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Confessions of an Economic Lit-Man

By Gene Mirabelli

The New Paradigm for Financial Markets: The Credit Crises of 2008 and What It Means By George Soros

PublicAffairs, $22.95

George Soros is a billionaire, former hedge fund manager, and philanthropist. When it comes to giving away his money, he’s right up there with Bill Gates and Warren Buffett. Soros was born in Hungary where the family changed its name from Schwartz to evade anti-Semitic persecution. They endured the Nazi occupation, then the Soviet occupation, while George escaped to England to attend the London School of Economics. Upon graduating, he moved to the United States and eventually became a very rich man with progressive views. More recently, he contributed several million dollars in an attempt to prevent the reelection of President George W. Bush.

As a young man, Soros hoped to be known as a philosopher, and over his lifetime he created a philosophical framework for economic theory. His most recent publication, The New Paradigm for Financial Markets, is the 10th book in which he presents these ideas. Though his work is read attentively by financiers and stock traders for its immediate practical insight, his theories have not attracted a following. Soros, who regards himself with detachment and self-deprecating humor, will be the first to admit this.

Soros says that the old paradigm for financial markets is radically wrong. It assumes that markets are self-correcting and tend toward equilibrium. If the price of something rises too high then people will recognize that it’s overpriced and refuse to buy it, so the price will, resultantly, fall to where it should be.

Under the assumption that markets are self-correcting, we shouldn’t need to regulate them. Moreover, regulation will interfere with the market’s self-correcting mechanisms. An example would be Russia and China, which used to regulate their markets, control what and how much was produced and how it was priced. The result was miserable poverty for everyone.

George Soros’ new paradigm says that markets don’t always tend toward equilibrium. To the contrary, prices can deviate farther and farther from the norm, and produce buying manias and financial bubbles. In the end, unregulated financial markets go bust and people wind up selling good securities as if they were worthless.

The old paradigm assumed that market participants had perfect understanding of what was going on and rational expectations about what was going to follow. However, Soros reminds us that humans are imperfect and they enter the market with biases, hopes and fears; they misperceive what they see, and their expectations are often not rational at all.

Furthermore—and this is extremely important, in Soros’ view—by participating in the market, people change it, and those changes can alter the market’s fundamentals. Soros has dubbed this interaction between the market and its participants “reflexivity.”

The book’s subtitle is The Credit Crises of 2008 and What It Means, and the later pages focus on the extraordinary economic firestorm we are going through today. Soros’ writing is remarkably contrite; he records not only his view of the crises but also the financial choices he made in light of what he saw. He handed this manuscript to the publisher around April of this year, so we’re in a position to ascertain how well he foretold the future and how well he made his financial decisions.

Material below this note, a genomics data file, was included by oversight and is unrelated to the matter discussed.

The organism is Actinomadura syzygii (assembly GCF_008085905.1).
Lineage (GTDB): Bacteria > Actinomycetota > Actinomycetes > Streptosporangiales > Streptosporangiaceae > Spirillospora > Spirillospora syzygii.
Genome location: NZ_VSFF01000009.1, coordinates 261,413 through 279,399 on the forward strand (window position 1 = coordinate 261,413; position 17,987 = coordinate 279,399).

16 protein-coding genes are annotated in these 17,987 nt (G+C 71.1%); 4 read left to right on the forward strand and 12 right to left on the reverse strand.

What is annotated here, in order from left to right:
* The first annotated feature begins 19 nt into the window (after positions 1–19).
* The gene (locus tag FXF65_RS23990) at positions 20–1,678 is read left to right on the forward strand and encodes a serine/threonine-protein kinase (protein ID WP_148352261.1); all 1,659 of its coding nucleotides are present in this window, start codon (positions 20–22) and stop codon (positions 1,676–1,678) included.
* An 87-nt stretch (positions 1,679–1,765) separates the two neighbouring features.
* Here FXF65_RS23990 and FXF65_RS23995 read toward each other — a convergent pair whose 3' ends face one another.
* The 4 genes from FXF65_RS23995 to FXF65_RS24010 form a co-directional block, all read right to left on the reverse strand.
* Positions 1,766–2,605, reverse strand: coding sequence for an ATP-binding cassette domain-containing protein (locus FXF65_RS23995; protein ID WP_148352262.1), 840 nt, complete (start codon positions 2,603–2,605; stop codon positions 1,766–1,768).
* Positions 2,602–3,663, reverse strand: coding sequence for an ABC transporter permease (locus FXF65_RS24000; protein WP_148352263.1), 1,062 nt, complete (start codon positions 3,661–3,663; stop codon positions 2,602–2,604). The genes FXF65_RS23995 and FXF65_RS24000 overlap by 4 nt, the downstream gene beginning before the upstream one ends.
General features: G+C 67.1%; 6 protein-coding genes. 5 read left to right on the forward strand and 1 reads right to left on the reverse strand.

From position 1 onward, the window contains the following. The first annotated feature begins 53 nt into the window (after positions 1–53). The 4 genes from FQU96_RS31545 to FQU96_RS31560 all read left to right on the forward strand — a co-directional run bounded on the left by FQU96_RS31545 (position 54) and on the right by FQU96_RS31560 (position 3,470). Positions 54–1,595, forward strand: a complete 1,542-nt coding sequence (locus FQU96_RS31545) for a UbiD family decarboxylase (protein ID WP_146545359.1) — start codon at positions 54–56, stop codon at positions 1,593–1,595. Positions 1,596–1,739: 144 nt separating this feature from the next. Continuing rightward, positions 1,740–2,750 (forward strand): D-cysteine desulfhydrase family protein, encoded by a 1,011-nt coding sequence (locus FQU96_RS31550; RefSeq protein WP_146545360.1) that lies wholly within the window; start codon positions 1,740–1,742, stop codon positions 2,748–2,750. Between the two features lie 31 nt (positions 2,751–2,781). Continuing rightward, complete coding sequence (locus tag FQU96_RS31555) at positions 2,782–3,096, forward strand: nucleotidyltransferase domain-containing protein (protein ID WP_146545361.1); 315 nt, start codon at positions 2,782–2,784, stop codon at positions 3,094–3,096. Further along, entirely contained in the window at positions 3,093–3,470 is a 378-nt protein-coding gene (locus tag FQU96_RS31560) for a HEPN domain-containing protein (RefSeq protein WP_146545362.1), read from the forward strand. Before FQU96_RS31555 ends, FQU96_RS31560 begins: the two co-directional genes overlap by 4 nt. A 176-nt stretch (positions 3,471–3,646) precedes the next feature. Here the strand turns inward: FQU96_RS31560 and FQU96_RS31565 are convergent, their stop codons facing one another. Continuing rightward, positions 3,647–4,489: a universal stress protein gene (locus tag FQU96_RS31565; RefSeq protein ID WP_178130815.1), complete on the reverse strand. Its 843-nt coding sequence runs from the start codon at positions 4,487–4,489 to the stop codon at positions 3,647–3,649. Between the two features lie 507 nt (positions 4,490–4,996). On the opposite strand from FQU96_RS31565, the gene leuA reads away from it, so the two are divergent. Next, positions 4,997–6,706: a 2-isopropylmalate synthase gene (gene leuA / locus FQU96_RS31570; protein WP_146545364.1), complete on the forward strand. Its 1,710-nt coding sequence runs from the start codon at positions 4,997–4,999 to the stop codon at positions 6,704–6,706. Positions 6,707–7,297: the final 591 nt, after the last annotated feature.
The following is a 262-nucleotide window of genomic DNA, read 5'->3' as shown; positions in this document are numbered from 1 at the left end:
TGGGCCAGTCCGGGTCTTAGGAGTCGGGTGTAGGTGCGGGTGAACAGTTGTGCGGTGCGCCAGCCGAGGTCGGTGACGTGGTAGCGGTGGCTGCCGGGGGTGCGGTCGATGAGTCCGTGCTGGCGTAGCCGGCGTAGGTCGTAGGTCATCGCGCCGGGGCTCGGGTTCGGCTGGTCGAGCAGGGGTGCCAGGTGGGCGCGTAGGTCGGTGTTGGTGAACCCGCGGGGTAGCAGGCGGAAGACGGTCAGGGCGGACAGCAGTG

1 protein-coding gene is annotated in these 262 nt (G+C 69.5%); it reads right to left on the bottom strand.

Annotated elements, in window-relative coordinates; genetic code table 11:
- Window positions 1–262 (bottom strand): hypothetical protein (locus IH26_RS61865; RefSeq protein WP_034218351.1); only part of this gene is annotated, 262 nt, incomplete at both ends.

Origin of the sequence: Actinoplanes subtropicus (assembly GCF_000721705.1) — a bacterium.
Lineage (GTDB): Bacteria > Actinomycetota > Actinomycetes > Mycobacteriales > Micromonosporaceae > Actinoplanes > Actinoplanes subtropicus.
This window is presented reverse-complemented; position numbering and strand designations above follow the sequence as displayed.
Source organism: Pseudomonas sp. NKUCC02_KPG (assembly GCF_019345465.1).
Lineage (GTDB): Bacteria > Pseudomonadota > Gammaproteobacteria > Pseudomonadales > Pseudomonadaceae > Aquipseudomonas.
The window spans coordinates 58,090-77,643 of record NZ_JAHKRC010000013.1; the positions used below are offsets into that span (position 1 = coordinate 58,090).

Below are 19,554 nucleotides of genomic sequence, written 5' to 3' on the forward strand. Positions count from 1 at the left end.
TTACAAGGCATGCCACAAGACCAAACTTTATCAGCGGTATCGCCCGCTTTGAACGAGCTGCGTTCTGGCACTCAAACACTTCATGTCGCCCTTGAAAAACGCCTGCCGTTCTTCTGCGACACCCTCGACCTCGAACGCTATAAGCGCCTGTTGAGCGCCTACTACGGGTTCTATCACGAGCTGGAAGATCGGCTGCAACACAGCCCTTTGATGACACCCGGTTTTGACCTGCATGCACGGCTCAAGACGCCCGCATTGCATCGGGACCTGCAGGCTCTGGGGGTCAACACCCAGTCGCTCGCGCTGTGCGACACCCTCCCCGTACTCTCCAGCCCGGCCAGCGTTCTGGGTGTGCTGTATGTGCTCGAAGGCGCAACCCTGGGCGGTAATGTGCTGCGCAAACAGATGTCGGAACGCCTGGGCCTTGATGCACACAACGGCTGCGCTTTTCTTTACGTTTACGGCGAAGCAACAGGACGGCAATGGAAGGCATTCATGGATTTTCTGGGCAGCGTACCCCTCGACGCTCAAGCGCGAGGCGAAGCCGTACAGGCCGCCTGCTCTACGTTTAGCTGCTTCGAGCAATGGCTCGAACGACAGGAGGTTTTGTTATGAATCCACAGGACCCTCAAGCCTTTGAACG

As for the latter, he didn’t do so well. Like just about everyone else, he underestimated the horrific dimensions of the crises. He was right about the dangers of the global credit bubble and the strange toxic assets held by the banking system, but he didn’t foresee the credit drought, the evisceration of global financial institutions, the falling price of oil or the plunge in commodity prices. He also believed that China and India had such dynamic economies that they wouldn’t be much effected by what was happening in Europe or the United States.

By the time Soros finished writing the book, his investments had merely broken even, and by midsummer they must have lost ground. In an unfortunate way, his recent losses validate one of the crucial points in his theory: You never have perfect knowledge of what’s going on in the market and you can rarely foretell its future direction.

Soros notes with wistful regret that people read his books hoping to find a way to make money, whereas he writes them as a philosopher hoping to gain converts. His writing is concise but occasionally opaque. It’s not always clear when he uses the word “market” whether he’s referring to the buying and selling of products and services, or to the exchange of financial instruments such as stocks. It’s not the same kind of market. He leads the reader on with abstractions, but, after being teased for several pages with disembodied observations, we lust for corporeal examples.

Soros’ paradigm for the way financial markets work will strike many readers as common sense. Most who think this will be politically progressive, will have voted for Obama, and will regard George W. Bush and his economic ideology with disdain. We wouldn’t be able to make such assumptions about supporters of a theory on earthquakes or molecular interaction, but economics is not a natural science; it’s a human construction full of human engagements. Economic “laws” are not natural laws, but the operations of human society. George Soros knows this in his bones, and has for many years been preaching his analytical system. Though it isn’t scientific, it is certainly philosophical.


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